March 7, 2016
Focus: Health Care/Bioscience

Protein Sciences seeks to expand vaccine market share

Manon Cox says Protein Sciences must ink deals with national retailers like CVS and Walmart to expand the market share of its egg-free flu vaccine, Flublok.
PHOTO | Contributed
Protein Sciences used a mobile clinic (shown above) to expand the use of its egg-free flu vaccine in Connecticut.

When Protein Sciences first launched Flublok in 2013 — the only egg- and preservative-free flu vaccine on the market — Manon Cox, the company's president and CEO, expected the product to put the Meriden-based drug developer on the map in a global influenza vaccine market expected to be worth $3.8 billion by 2018.

"I thought it would take off," Cox said, noting the Food and Drug Administration-approved product remains the only vaccination for people with egg allergies. "But it's taken longer than expected."

While production of Flublok quadrupled from 300,000 doses two years ago to 1.2 million doses last year, Cox says her company's ambitious five-year goal to produce 30 million doses annually will require building many more relationships, including with national retailers like Walmart, Rite Aid and CVS. She anticipates vaccines will, over time, account for 90 percent of her company's revenue.

As part of a multi-pronged approach to promote and distribute Flublok, Protein Sciences recently collaborated with Wallingford-based Gaylord Hospital, Hartford Healthcare, and Hunter Ambulance to provide mobile vaccinations, a strategy that not only increased awareness of Flublok, but may also grow to serve as a national model for community vaccinations.

Mobile vaccines

In fact, this past fall, according to Susan Mangenello, Protein Science's director of medical services, the collaboration helped vaccinate more than 2,200 people at 68 mobile clinics, including senior centers, fire departments, local businesses and healthcare facilities. More than one-quarter of the people served through the program were employees of Gaylord Hospital, which — like a growing number of healthcare providers — mandates that all employees receive an influenza vaccine.

"About 92 percent of our employees received their vaccination through this program," said Dr. Stephen Holland, Gaylord's chief medical officer, who noted that collaborations among health-related organizations are becoming a bigger trend in the industry. "We are looking for these types of relationships, where we can meet joint goals, improve quality of care and cut costs," he said.

"It's a very cost-effective solution for a hospital," said Mangenello, adding the program saved the hospital staff time and reduced administrative paperwork — both of which were handled through program staff. But for Mangenello, the program was as much about raising understanding about a product that, although FDA-approved, still raises concerns as a new vaccine. "Some people were scared to try Flublok," she said, "and needed to be educated."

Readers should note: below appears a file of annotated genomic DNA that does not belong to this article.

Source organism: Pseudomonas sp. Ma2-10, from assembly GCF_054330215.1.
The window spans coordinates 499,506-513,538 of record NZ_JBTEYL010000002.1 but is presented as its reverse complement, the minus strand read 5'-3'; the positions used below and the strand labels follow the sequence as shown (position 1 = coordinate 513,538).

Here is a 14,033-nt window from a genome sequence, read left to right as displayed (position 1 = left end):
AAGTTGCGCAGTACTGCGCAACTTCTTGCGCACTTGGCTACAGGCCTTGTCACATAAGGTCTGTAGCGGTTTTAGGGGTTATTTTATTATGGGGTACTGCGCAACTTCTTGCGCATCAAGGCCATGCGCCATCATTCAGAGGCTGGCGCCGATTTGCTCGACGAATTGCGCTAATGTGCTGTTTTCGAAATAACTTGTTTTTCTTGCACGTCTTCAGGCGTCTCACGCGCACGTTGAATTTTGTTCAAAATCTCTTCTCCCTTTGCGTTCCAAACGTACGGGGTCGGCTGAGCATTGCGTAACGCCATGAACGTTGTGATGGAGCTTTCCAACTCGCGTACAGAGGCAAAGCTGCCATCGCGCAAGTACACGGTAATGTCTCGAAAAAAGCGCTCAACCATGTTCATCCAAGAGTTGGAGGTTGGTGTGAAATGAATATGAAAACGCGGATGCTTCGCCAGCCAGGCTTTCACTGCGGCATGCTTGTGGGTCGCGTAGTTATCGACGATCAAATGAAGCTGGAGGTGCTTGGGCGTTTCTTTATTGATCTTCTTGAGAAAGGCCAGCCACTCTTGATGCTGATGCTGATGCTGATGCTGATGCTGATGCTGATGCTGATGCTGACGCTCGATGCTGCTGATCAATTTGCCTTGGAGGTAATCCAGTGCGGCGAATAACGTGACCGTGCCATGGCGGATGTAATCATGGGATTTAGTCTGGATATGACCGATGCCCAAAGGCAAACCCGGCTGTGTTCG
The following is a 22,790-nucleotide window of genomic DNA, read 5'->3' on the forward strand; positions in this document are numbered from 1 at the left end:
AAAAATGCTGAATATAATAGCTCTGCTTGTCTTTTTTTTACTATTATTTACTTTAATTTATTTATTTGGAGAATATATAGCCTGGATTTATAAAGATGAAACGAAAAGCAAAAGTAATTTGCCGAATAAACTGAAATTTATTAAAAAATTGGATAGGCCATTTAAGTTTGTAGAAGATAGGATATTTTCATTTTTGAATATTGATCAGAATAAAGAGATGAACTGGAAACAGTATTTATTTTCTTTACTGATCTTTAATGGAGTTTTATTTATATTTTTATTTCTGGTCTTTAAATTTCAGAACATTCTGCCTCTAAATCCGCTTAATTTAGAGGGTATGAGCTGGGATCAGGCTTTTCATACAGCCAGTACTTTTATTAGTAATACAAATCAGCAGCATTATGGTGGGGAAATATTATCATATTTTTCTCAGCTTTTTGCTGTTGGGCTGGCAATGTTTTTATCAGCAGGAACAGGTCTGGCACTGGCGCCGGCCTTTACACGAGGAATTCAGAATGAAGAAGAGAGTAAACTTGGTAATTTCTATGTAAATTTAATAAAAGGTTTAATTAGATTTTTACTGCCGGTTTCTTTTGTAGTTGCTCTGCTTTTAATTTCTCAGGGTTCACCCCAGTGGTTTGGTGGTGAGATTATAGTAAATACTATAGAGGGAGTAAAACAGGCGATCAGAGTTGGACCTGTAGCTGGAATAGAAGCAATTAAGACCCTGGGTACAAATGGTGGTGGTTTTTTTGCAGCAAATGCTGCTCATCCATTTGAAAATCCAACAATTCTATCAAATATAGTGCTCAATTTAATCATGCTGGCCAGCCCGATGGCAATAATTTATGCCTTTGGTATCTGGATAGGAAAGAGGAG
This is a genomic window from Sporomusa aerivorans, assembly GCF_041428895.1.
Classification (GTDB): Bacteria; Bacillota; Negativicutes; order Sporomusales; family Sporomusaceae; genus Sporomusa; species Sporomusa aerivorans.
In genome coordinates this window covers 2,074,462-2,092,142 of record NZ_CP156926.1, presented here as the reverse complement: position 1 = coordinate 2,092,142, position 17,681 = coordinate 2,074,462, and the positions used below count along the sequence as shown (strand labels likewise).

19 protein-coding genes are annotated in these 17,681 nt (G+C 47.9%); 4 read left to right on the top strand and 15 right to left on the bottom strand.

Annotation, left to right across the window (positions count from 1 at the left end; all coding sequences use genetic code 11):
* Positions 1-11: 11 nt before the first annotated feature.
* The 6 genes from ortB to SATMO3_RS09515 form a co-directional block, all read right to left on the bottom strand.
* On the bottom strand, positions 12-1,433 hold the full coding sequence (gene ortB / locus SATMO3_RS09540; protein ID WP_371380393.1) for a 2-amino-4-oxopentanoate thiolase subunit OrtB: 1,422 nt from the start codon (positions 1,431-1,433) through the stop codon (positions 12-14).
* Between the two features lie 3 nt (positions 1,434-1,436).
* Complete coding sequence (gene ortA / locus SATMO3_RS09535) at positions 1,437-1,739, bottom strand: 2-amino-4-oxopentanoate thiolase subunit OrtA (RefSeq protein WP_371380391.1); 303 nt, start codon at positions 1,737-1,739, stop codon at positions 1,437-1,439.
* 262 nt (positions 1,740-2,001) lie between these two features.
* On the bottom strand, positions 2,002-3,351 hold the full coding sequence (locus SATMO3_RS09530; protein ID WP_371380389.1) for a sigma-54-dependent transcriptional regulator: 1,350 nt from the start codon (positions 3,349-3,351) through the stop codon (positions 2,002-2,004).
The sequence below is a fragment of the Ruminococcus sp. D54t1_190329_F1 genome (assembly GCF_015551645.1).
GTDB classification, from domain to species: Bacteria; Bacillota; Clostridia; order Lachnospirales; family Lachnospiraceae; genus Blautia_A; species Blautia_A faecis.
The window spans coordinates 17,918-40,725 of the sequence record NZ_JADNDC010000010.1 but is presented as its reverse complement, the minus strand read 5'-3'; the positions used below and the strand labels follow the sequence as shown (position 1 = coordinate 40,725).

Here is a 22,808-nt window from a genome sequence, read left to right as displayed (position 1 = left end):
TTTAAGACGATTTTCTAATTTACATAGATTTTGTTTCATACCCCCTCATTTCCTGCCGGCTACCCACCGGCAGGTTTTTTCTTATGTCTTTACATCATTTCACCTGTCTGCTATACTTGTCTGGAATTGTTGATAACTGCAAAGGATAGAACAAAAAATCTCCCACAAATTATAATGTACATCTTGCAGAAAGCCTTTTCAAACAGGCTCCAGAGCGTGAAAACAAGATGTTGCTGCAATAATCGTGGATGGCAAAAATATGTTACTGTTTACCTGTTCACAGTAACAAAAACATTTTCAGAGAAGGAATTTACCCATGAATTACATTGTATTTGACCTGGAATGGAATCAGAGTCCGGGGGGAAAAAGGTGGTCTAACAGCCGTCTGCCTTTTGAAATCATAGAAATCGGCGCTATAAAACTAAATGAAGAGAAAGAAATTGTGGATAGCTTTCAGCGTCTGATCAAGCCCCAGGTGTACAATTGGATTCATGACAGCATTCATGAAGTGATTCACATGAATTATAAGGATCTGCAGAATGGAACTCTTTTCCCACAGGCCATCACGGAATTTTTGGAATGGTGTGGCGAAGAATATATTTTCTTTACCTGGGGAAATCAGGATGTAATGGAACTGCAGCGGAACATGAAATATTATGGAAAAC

Mangenello, who is also a registered nurse, understands those concerns. She explained that while traditional flu vaccines have been made using an egg-based manufacturing process for the past 70 years, Flublok is a recombinant vaccine, which uses a production technology only approved in the U.S. since 2013 — and does not include an egg-grown vaccine virus.

Not only has the recombinant approach made the product the only vaccination option for people with egg allergies — with fewer side effects, Mangenello says — but it involves a much faster production schedule than traditional egg-based production, according to the Center for Disease Control (CDC).

Production a cash boon

"We can [mass] produce a vaccine in 12 weeks," Cox said, noting egg-based manufacturing typically takes six to eight months. "It's a major advantage of our technology."

Those production capabilities have proven to be a cash boon for Protein Sciences, which has benefitted from hefty government investment — $150 million to date — to help accelerate vaccine production methods to address a potential pandemic outbreak, like the H1N1 virus in 2009.

That infusion of government capital helped Protein Sciences expand its workforce, manufacturing capabilities, and revenue — $45 million in 2014 in alone — but Cox says some of that past funding is less available as government entities like the National Institutes of Health are investing in the development of their own vaccine, which just adds one more potential competitor to a landscape dominated by a handful of major players.

That's been a challenge for Protein Sciences. "Because we produce smaller doses [than the market leading companies] our wholesale price of $35 is higher than the average of $32," Cox said. She said her company is seeking a partner — a larger drug manufacturer — to help expand Flublok's marketing and distribution to the world's largest retailers.

For now, Cox says, Protein Sciences is encouraged by success of its mobile vaccinations and is looking to expand its grassroots outreach to more sites next flu season. The program is also helping test new healthcare delivery models.

Mobile integrated health care

"Mobile integrated health care is part of our company's short- and long-term planning," said Donna Hunter, owner of Hunter's Ambulance, which provided the fleet of vehicles as mobile vaccine units. "Our healthcare system is moving from fee-for-service treatment to a preventative care model."

Cox is happy her flu vaccine has part of that solution. "We continue to experiment," she said. "It might serve as a national model," and put her vaccine — and company — on the map in the vaccine market.

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